Montblanc 1858 Chronograph Tachymeter
Historically, Montblanc was most closely associated with luxury pens, the Meisterstück being its most iconic and successful. The brand’s watchmaking debut didn’t come until 1997, when it opened up its watchmaking division in Le Locle, Switzerland. The name of its first timepiece? The Meisterstück. Like its namesake, the watch was a finely finished piece of craftsmanship, but the brand didn’t really find its footing in horology until 2006, when Richemont (who already owned Montblanc) also acquired the esteemed Swiss movement-making firm Minerva.
Montblanc took over management of Minerva's manufacture, and launched the Nicolas Rieussec watch—using the MB R100, Montblanc's first official in-house calibre. Since then, Montblanc has produced a number of beautiful timepieces with equally beautiful movements, earning its place in the ranks of high-end horology—and the new 1858 Chronograph Tachymeter is an excellent example of this.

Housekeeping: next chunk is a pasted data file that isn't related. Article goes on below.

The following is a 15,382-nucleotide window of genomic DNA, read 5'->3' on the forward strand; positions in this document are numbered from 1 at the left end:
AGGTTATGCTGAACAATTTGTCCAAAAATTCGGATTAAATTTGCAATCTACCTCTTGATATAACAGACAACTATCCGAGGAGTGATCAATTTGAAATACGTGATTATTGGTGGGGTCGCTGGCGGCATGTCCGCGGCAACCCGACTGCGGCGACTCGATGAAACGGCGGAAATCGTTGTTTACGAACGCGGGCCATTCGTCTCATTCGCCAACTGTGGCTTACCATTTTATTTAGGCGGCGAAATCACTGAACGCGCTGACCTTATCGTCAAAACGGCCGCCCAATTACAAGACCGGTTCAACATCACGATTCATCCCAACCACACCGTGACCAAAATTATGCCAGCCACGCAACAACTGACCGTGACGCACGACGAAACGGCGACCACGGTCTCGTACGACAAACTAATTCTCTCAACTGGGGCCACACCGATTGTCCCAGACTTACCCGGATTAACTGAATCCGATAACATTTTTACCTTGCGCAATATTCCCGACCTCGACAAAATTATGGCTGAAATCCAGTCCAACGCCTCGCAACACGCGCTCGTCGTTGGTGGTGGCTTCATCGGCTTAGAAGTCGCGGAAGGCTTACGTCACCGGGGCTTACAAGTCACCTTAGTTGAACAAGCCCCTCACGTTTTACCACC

The design is based on a 1930s pilot’s wristwatch—as is the whole 1858 Collection, of which this watch is part. Subtly vintage and elegantly styled, its champagne-coloured dial and Arabic numerals are wonderfully understated, and perfectly complement the design element that really sets the watch’s aesthetics apart from other pieces: the 44mm brushed bronze case. Along with the broad cathedral hands, retro-styled minute track around the edge of the dial and brown leather strap, the watch has a wonderfully sophisticated antique look to it.
The watch utilises the MB M16.29, a really handsome movement that features red gold plated bridges and baseplate, eschewing the more commonplace rhodium plating found in other Montblanc Minerva movements. It’s hand-wound and beats at 18,000vph, with a power reserve of 50 hours. The watch features a monopusher column wheel chronograph, operated by a pushpiece that is integrated into the onion crown at 3 o’clock.
The Montblanc 1858 Chronograph Tachymeter is limited to just 100 pieces.